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Bought a house at 250k, converted after 8 years to rental (was worth some 160k then), rented out for two years, sold for 250k. While renting, depreciation was based on market value, 200k. What is capital gains based on, value at time of purchase or value at time of conversion? Thanks, Aaron

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What country are you in as tax laws are different in different countries?

As an example, in Australia, if you buy a property and live in it first and then you rent it out later, if you sell the property within 6 years of you moving out, you pay no capital gains tax on the sale, as long as it still remains your principle residence. Where this may apply could be where you have to relocate temporarily for work or another reason, so in the mean time you rent out your place whilst you are away. You then decide to relocate permanently and sell your house. If it is within 6 year between when you moved out and when you sell the place, then the capital gain becomes exempt.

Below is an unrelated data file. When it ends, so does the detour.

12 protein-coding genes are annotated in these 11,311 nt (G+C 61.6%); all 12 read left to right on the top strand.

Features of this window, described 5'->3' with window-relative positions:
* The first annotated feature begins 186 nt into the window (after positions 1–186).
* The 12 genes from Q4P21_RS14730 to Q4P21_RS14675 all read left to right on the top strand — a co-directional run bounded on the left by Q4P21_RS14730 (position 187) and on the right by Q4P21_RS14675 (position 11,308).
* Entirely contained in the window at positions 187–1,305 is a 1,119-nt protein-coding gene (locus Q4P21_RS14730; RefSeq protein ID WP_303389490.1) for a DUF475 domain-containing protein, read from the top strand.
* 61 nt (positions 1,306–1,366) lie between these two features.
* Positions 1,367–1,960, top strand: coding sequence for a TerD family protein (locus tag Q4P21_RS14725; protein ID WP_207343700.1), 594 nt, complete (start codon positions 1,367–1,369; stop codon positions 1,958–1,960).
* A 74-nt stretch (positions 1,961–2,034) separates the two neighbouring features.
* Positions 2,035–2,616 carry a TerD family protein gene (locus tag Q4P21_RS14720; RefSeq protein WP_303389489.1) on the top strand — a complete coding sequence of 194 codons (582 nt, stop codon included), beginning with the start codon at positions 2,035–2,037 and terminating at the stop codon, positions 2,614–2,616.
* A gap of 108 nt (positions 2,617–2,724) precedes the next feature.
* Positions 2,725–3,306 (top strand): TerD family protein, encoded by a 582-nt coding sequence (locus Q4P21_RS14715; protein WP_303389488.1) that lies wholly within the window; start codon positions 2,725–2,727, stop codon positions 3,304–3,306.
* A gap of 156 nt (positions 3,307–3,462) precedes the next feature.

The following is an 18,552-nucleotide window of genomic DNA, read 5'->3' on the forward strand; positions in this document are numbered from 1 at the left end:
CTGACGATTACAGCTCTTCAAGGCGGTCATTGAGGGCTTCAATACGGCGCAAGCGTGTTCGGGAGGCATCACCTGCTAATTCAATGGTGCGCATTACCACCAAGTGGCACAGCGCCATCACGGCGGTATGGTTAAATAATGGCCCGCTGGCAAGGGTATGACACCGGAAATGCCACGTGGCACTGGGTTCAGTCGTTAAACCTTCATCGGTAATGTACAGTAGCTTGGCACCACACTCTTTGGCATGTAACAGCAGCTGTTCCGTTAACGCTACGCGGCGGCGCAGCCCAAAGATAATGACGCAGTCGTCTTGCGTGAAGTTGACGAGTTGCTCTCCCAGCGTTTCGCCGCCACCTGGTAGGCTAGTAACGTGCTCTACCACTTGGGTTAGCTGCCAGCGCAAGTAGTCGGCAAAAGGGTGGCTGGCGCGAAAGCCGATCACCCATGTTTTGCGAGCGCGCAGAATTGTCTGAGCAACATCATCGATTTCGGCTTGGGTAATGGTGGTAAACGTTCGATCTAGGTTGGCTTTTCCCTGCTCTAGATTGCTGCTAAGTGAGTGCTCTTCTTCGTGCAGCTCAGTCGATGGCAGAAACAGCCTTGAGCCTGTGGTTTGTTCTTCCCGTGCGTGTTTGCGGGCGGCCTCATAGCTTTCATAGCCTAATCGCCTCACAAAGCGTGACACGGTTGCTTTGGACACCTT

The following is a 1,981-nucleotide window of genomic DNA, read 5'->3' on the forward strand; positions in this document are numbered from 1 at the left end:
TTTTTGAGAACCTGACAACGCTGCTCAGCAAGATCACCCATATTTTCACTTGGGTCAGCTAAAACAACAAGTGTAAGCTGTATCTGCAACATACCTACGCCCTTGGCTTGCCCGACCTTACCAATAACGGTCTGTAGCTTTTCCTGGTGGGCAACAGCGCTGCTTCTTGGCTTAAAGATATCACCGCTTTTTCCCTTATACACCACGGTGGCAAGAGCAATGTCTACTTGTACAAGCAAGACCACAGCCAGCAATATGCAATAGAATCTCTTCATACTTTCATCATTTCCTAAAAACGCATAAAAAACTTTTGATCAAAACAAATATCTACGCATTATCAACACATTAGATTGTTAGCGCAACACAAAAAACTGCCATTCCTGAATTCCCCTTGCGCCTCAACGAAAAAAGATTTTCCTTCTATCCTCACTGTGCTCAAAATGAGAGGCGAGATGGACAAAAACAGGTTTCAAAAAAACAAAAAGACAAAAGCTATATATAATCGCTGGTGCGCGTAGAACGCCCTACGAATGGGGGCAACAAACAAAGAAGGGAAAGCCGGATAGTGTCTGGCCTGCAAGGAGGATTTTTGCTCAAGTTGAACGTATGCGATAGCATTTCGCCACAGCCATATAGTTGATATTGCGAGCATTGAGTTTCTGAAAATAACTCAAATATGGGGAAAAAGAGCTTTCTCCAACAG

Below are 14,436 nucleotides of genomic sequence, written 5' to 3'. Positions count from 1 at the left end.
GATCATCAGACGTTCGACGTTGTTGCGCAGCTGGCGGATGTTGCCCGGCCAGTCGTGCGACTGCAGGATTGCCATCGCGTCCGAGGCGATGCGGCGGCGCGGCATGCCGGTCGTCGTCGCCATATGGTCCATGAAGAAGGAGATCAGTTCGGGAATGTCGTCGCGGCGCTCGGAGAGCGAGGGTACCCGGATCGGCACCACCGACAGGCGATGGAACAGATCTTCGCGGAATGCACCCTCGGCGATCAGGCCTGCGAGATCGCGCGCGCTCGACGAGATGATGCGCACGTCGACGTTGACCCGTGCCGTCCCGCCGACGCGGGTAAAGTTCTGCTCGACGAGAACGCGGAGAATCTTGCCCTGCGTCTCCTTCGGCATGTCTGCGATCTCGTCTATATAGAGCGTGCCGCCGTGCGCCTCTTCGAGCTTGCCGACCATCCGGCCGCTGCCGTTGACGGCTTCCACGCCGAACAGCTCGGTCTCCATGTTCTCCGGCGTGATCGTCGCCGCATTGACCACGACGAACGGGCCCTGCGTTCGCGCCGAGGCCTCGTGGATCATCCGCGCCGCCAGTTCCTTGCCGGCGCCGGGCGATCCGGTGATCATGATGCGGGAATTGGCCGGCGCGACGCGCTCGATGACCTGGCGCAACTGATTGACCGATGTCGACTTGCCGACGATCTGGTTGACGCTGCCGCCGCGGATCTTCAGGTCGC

Another example is in the USA, where you pay capital gains tax when you sell, no matter if you lived there or rented it out. Since in this case your purchase price is the same as your sale price there should be no capital gains tax due if you are in the USA.

In general though, in countries where no capital gains tax is payable on your main residence where you live, capital gains would be based on the value at time of conversion to a rental property.

  • Does Australia have depreciation? – JTP - Apologise to Monica Jan 25 '15 at 3:10
  • @JoeTaxpayer - yes we have Capital Works Deduction which is for the construction of the building and related works and Depreciating Assets for the different fittings like Air-Con etc. Any depreciation claimed whilst renting out the property generally reduces the Cost Base for CGT purposes. However, the exemption stands if you lived in the place first and then rent it out upto 6 years. We don't pay CGT nor can we claim depreciation or other expenses during the period we live in the place. – Victor Jan 25 '15 at 3:46
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You have no capital gain, just recaptured depreciation, which has its own special tax rules.

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